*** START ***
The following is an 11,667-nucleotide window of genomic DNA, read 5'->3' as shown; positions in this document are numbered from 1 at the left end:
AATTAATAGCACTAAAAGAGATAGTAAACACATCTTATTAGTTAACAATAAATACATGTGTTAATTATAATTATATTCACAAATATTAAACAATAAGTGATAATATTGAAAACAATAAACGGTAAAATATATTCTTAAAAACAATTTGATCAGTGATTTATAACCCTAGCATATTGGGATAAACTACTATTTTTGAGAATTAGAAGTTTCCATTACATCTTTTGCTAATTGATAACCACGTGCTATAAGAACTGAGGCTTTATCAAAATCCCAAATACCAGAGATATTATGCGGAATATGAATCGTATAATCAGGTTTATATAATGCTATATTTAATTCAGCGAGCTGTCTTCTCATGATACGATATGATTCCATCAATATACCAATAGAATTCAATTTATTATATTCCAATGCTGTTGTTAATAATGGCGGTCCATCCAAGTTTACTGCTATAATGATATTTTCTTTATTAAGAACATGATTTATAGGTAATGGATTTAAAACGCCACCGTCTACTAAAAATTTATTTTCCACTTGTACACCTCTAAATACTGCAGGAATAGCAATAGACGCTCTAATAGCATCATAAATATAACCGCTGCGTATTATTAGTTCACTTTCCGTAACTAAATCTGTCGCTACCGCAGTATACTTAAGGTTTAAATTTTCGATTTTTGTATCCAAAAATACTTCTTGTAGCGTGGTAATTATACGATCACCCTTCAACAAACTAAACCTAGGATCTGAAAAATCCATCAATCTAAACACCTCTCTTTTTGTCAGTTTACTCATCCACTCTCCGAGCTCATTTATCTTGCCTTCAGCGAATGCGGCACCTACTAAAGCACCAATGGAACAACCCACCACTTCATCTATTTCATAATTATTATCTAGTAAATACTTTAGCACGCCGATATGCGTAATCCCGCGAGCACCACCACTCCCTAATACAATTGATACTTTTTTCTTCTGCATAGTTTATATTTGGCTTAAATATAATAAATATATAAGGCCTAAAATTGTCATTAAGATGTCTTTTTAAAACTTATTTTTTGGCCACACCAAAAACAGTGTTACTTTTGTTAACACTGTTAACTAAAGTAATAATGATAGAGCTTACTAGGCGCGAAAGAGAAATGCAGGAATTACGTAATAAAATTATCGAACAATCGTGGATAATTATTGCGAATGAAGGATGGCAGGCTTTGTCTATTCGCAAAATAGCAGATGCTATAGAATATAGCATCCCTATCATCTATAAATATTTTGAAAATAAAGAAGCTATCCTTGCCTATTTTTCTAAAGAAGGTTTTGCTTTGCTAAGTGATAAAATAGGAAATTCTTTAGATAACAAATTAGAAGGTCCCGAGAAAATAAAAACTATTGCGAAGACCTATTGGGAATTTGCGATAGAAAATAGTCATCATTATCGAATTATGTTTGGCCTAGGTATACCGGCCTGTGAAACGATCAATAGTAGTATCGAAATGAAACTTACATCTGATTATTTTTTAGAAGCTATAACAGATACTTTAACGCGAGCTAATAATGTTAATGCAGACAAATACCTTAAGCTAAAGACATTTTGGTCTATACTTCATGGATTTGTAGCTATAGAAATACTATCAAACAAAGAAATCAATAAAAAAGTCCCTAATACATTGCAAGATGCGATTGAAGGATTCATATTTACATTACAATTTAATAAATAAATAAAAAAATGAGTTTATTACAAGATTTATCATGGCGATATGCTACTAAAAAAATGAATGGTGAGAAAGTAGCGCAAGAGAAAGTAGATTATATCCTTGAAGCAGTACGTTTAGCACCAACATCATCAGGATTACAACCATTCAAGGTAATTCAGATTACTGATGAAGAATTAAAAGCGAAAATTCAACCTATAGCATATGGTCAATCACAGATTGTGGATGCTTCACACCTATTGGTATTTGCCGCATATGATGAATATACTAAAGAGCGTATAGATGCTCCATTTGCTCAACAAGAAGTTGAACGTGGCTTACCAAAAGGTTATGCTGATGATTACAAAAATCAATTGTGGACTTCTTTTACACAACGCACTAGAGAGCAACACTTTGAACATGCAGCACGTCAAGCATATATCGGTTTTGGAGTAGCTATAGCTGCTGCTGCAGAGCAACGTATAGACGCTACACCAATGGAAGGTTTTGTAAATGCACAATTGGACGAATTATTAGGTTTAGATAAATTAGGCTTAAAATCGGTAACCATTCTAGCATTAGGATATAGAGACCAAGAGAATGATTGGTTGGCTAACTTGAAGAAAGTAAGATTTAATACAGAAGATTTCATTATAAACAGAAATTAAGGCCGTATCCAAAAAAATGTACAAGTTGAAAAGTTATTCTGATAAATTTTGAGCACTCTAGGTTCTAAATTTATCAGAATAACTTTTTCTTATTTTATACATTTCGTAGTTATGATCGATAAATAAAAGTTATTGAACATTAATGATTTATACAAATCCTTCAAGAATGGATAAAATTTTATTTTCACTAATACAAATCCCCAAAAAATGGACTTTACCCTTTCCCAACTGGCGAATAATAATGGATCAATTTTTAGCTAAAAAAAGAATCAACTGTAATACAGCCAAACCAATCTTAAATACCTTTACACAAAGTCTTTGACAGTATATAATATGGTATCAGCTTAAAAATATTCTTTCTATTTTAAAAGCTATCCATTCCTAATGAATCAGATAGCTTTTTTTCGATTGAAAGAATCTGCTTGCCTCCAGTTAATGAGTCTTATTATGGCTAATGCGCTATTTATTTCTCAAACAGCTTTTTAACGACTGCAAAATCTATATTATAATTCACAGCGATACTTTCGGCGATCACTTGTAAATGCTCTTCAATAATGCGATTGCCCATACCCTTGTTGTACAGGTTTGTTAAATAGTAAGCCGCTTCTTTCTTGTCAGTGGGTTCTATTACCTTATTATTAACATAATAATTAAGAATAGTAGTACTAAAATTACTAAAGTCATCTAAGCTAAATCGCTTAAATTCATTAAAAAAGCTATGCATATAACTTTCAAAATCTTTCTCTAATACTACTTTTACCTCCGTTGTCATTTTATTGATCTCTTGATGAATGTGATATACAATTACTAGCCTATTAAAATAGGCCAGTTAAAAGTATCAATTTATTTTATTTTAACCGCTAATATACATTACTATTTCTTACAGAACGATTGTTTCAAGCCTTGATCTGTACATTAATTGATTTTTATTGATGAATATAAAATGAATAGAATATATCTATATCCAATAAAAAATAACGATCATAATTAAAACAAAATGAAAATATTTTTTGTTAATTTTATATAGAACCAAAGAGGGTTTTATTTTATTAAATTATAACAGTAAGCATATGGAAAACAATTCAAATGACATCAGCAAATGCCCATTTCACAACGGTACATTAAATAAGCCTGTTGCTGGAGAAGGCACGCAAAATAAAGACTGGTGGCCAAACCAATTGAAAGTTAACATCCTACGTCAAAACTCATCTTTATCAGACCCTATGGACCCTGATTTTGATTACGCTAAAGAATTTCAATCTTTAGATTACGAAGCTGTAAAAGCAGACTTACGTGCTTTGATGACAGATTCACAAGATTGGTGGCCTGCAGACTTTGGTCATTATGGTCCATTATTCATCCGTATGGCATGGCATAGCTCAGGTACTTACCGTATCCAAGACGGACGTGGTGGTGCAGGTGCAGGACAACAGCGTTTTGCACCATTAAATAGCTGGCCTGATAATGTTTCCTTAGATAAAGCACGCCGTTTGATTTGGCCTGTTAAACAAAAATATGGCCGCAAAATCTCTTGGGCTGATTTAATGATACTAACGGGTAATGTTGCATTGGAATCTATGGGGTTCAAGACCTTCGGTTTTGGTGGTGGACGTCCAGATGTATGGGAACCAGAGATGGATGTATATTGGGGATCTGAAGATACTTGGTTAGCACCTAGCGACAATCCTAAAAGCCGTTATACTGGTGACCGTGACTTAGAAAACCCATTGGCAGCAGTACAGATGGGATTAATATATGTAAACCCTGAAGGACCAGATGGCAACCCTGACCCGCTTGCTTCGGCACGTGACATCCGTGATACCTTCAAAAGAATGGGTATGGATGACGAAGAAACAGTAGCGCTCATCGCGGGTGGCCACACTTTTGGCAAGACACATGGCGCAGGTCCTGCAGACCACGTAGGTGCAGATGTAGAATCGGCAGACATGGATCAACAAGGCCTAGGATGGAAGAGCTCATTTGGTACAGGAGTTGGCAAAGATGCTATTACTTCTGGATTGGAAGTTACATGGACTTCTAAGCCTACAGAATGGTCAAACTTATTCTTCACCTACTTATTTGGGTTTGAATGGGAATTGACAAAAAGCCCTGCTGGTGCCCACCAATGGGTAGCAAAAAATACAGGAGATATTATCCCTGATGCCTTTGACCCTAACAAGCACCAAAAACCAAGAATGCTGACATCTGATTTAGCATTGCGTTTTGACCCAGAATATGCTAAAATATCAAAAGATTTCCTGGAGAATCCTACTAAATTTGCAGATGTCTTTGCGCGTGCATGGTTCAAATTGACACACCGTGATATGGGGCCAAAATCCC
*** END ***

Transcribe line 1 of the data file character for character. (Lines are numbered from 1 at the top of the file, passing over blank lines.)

The following is an 11,667-nucleotide window of genomic DNA, read 5'->3' as shown; positions in this document are numbered from 1 at the left end: